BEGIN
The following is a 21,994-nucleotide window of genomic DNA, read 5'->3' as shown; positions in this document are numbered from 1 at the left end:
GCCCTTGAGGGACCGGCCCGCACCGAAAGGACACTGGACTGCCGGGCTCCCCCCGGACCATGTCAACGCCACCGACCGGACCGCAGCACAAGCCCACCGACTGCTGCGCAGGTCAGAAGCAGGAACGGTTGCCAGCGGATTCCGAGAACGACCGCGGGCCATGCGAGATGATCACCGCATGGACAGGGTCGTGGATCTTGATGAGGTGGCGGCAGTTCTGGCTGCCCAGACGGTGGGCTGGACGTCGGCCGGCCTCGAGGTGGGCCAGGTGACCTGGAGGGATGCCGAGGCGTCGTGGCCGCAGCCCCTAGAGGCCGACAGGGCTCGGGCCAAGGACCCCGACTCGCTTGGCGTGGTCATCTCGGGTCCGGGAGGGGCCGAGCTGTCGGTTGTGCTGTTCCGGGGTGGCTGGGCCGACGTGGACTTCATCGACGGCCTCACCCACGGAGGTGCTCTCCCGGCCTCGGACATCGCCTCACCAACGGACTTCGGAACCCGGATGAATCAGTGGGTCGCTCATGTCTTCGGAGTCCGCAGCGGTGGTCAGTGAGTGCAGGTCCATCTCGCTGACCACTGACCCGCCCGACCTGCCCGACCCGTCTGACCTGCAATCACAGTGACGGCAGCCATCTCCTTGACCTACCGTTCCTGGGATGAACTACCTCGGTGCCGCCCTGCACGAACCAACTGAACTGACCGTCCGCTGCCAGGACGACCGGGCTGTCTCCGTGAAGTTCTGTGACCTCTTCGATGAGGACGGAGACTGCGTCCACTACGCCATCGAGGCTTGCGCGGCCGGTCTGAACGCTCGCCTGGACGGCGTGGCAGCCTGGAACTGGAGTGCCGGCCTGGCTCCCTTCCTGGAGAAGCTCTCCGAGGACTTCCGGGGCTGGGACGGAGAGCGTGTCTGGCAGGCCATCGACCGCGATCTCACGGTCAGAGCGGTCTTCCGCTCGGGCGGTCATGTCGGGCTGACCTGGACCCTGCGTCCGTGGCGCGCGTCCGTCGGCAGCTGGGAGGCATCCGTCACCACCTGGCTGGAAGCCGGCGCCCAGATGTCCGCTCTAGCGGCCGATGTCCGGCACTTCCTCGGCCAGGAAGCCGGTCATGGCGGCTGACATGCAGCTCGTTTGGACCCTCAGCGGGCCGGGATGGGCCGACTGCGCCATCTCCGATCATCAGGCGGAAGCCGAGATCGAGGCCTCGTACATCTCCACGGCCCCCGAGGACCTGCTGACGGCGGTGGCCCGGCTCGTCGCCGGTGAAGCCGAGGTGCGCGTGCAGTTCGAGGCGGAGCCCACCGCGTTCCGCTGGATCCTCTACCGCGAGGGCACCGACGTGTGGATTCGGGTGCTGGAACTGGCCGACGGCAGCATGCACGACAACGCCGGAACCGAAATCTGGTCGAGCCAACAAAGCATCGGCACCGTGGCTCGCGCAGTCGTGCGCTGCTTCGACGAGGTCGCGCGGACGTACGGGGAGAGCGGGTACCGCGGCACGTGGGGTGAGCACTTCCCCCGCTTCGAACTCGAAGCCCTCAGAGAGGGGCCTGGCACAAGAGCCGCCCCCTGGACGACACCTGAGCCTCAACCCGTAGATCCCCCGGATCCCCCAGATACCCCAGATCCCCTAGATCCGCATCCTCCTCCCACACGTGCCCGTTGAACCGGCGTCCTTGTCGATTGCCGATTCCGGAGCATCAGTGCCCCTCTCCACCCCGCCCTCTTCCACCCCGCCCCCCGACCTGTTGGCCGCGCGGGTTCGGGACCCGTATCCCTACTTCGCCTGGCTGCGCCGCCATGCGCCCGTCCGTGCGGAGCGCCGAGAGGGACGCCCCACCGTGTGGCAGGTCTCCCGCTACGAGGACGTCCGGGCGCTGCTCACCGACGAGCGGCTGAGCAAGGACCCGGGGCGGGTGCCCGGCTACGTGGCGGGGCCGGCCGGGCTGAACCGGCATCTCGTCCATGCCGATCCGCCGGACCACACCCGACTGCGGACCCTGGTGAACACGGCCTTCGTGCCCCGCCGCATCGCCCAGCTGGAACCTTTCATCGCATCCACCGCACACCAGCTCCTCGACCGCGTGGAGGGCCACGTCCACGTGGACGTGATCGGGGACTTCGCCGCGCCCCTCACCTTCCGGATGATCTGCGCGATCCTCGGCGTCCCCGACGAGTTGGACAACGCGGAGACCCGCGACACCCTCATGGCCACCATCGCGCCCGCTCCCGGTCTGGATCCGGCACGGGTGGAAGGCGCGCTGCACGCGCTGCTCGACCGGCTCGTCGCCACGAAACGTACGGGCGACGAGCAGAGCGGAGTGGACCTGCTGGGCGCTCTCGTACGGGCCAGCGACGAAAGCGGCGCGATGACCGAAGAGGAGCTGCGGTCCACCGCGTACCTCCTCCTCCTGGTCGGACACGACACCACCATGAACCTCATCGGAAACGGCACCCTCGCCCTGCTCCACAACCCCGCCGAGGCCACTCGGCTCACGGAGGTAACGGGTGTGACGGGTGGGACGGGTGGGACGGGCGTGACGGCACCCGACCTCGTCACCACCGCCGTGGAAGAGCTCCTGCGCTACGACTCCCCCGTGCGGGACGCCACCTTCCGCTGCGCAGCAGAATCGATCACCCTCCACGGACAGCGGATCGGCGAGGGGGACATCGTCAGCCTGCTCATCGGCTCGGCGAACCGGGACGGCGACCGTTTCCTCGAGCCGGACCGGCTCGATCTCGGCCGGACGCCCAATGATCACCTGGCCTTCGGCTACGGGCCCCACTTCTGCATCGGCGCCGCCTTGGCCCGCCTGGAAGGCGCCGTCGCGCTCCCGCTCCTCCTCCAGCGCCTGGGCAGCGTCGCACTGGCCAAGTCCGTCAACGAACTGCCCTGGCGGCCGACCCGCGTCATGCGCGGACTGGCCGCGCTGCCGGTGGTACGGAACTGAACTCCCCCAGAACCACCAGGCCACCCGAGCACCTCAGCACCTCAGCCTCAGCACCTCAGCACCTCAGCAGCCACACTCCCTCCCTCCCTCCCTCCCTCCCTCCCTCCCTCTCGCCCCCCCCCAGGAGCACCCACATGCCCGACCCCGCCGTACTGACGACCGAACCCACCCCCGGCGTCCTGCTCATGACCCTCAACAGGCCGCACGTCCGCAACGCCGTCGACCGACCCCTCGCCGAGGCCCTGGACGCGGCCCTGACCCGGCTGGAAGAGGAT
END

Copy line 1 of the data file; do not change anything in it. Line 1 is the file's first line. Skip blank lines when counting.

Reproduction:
The following is a 21,994-nucleotide window of genomic DNA, read 5'->3' as shown; positions in this document are numbered from 1 at the left end: